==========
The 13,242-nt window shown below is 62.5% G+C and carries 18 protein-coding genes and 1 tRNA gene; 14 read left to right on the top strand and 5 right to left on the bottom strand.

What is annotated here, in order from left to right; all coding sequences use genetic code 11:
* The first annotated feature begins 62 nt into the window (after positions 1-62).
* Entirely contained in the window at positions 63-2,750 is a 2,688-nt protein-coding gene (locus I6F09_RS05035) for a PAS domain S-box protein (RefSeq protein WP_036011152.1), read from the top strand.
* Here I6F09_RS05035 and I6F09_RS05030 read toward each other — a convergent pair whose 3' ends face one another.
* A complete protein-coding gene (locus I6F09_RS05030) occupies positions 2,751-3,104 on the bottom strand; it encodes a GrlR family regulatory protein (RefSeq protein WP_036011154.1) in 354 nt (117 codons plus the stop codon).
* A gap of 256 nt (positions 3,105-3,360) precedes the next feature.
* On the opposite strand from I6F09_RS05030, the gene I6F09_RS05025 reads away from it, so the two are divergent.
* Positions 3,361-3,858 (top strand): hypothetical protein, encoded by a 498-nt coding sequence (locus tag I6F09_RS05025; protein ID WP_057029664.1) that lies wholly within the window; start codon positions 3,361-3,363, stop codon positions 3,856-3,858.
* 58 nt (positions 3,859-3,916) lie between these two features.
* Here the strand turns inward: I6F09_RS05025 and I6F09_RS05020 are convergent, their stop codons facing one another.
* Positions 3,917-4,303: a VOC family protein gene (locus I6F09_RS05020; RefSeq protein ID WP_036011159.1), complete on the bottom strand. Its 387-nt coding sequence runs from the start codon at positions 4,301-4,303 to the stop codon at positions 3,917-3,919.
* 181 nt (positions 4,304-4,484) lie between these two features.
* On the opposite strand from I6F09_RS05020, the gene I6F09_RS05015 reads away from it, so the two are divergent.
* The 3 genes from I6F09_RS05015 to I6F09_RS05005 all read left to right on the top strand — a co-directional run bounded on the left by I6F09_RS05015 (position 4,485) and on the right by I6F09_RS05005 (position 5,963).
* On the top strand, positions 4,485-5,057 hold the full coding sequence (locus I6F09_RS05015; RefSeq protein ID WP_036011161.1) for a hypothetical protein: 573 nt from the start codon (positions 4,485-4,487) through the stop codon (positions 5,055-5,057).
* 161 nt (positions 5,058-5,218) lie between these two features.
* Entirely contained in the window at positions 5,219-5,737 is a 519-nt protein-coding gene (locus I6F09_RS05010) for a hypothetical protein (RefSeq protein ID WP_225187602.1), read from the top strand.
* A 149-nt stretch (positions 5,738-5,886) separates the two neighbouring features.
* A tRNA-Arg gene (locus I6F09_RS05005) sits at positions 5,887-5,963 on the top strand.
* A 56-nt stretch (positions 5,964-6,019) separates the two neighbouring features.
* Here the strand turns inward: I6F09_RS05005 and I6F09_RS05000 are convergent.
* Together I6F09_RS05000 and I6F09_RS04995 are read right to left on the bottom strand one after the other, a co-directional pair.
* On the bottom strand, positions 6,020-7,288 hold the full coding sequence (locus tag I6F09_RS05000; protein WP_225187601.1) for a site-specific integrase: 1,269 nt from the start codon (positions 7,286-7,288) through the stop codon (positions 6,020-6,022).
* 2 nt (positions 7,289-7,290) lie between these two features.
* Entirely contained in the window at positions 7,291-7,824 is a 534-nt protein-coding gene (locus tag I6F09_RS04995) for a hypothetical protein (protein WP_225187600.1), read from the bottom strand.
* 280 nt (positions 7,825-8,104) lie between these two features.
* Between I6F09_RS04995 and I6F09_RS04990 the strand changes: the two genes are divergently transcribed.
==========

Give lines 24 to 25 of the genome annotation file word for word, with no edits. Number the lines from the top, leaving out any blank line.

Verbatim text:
* On the bottom strand, positions 6,020-7,288 hold the full coding sequence (locus tag I6F09_RS05000; protein WP_225187601.1) for a site-specific integrase: 1,269 nt from the start codon (positions 7,286-7,288) through the stop codon (positions 6,020-6,022).
* 2 nt (positions 7,289-7,290) lie between these two features.